JENN: I was happy to gain weight rather than lose it during chemo and possibly be more immune compromised but most of my weight went right to my middle. Let me tell you, looking three months pregnant when you are is really cute, looking three months pregnant when you’re not, not so cute and in the irony of it all one of the side effects from my anti-nausea medication was that it may cause nausea. Wait a minute this is an anti-nausea medication that may cause nausea, am I missing something here? But I took it anyway and it worked.

NARRATOR: Chemo brain. What the hell is chemo brain, did you make that up?

JENN: Ah, good ‘ol chemo brain. Let me explain. In very simplified terms chemo brain is a general sense of mental fogginess, cognitive and memory issues that can occur during and after treatment. For example, one time I went to the grocery store to recycle my plastic bags and I was carrying my canvas reusable bag on my arm. As the cashier finished bagging my groceries into three plastic bags, I looked down, saw my reusable bag still on my arm and laughed to myself. That’s chemo brain. It’s the madness we all feel normally, what day is it? Where did I put my keys? What did I do last weekend? Now magnify that times one hundred and you have chemo brain. Okay maybe my formula isn’t scientifically valid but that’s what it feels like.

NARRATOR: Chemo can throw your body into early menopause.

JENN: Now prior to my cancer diagnosis I had already been wondering where my libido had gone. I even put up signs, “If you see my libido can you tell it to call home?” I told my doctor that I thought my libido may be backpacking through Europe, she laughed. Maybe it was a pity laugh but I’m not above taking a cheap laugh. Then my period starting getting weird around July. I would get it and then it would go away after a couple of days. Then it would come back again the next week. My period did that again in August and then in September I didn’t get my period at all. My uterus didn’t know whether to shit or wind its watch.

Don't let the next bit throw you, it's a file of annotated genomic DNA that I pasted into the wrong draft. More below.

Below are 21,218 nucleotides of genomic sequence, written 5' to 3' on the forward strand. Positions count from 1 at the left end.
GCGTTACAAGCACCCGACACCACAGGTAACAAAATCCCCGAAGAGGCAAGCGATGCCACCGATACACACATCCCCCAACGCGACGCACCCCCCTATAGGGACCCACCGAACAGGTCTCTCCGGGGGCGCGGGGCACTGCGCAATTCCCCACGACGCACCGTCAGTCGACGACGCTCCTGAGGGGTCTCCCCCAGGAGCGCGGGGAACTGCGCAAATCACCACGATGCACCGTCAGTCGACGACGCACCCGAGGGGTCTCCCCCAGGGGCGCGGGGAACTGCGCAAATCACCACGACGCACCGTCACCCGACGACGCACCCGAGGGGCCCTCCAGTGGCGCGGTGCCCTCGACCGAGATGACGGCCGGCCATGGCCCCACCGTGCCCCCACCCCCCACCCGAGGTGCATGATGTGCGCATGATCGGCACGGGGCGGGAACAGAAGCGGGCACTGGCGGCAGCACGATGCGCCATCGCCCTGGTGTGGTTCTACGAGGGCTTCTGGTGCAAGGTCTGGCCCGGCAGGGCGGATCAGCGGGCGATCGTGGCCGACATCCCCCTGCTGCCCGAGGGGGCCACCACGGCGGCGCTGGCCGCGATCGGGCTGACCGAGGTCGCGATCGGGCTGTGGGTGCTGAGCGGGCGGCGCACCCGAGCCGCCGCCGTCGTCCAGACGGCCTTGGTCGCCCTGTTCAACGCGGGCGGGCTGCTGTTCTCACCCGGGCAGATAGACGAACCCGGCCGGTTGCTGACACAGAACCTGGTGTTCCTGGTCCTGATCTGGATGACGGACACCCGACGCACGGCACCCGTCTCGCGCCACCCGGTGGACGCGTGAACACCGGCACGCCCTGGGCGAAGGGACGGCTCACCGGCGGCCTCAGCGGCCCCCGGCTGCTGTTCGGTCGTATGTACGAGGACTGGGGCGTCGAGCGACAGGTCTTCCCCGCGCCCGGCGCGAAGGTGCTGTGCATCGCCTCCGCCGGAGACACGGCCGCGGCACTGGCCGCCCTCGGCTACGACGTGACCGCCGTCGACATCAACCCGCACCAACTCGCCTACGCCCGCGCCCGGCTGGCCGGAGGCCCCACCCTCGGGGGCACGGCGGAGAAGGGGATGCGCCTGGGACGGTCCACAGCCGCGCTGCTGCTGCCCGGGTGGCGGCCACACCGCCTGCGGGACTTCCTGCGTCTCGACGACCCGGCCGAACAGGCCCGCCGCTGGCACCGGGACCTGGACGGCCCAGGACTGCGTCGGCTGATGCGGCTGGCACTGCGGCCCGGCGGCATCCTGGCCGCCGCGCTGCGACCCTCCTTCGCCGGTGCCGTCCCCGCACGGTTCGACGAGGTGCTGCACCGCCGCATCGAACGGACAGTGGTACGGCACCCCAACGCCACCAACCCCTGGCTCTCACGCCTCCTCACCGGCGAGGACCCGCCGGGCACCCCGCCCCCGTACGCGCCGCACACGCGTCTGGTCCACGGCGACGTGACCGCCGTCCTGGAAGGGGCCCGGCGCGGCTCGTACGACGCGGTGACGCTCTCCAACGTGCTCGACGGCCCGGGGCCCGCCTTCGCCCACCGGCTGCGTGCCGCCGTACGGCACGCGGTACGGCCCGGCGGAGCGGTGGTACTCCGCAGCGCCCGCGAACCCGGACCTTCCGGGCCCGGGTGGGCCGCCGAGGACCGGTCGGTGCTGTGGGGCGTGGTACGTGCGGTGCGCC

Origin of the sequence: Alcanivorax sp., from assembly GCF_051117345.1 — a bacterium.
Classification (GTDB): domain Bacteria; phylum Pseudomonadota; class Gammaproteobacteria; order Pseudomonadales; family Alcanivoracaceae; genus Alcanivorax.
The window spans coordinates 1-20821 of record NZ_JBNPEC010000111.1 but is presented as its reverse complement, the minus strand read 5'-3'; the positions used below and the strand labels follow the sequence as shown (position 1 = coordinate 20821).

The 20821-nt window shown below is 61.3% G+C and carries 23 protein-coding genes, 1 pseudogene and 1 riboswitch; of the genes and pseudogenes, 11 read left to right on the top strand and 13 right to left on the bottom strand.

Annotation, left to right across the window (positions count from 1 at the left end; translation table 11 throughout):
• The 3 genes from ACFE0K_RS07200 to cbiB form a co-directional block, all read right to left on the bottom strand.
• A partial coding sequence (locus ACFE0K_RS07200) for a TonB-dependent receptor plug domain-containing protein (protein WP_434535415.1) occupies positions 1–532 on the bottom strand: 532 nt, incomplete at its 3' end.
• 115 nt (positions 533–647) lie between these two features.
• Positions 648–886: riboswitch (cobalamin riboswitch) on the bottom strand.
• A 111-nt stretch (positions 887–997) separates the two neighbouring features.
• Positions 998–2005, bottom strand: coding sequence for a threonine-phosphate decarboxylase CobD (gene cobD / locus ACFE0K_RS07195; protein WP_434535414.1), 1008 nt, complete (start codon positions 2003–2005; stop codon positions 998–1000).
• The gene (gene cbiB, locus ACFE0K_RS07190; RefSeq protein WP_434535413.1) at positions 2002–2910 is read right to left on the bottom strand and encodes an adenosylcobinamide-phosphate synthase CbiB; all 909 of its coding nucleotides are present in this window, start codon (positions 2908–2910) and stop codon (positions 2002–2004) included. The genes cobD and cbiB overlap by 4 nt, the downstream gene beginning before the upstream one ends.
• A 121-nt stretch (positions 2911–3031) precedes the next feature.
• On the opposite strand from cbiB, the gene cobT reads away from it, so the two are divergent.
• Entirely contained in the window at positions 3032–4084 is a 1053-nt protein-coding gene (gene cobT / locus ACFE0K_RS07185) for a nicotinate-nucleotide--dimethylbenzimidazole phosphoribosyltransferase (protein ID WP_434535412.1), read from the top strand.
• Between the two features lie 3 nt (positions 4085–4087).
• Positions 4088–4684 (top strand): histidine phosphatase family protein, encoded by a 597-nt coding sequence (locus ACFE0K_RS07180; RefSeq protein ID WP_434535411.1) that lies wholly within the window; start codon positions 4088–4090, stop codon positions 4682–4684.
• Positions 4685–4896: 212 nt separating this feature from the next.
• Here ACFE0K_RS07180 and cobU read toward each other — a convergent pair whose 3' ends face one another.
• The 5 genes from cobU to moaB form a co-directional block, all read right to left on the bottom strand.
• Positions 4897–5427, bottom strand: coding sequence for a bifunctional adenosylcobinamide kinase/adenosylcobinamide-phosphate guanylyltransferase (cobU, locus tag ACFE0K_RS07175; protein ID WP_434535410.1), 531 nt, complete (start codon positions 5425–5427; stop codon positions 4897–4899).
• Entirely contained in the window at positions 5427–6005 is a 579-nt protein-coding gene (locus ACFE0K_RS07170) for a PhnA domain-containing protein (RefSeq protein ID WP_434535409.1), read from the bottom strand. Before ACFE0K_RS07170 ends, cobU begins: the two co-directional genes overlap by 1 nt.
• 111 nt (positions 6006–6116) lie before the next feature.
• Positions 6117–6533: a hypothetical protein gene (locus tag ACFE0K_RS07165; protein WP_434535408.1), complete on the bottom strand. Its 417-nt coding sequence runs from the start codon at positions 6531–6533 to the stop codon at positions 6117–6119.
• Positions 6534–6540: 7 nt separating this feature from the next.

– Jenn G.D.

 

Cancer, With a Twist (One Cancer Survivor’s Story of Humor, Hope and a Hint of Sarcasm) Chapter 2: How I Found “It”

Here’s my story. It was a dark and stormy night…(just kidding). In December of 2008, shortly after my thirty-seventh birthday, I was shaving in the shower and I noticed that my right underarm looked swollen. About a week before I had noticed some swollen glands in my neck that seemed to be coming and going. It was winter time so I chalked it up to my body fighting off a cold or a virus. I mean the typical response to swollen glands isn’t, “oh crap, I might have cancer.” Post cancer, swollen glands are a different story, but more on my newfound hypochondria later on. When you haven’t had cancer you think, oh, it’s probably just a cold. The underarm swelling though, well, that raised an alarm in my head that I wasn’t as willing to brush off. I got out of the shower and compared my underarms. The right one definitely looked swollen to me but I didn’t want to freak out and jump to conclusions. Ok to be really honest I was slightly freaked out, but being a relatively rational, Type A personality (yes, I realize the irony in that statement) and being a person who likes to see the glass as half full, I did my best to remain calm and try to think rationally about what it could be.

I thought maybe since I get itchy after shaving, perhaps I had scratched my underarm too hard one day? Maybe I scratched one too many times and that was the cause of the swelling? Maybe I had an ingrown hair? These were logical questions, but in the back of my mind there was this nagging thought of how you hear about lymph nodes with cancer. Even though I wasn’t an expert on the exact location of lymph nodes in the human body, I knew that there were some in my armpits. I felt around my right axilla (armpit to us lay people, but doesn’t axilla sound so much classier than armpit?) and I could feel the slightest little lump but it was there.  I waited about a week and a half, not wanting to seem like a hypochondriac, hoping that the swelling would go down, but there was also that part of me that wanted to run to the doctor screaming “I think I might have cancer!”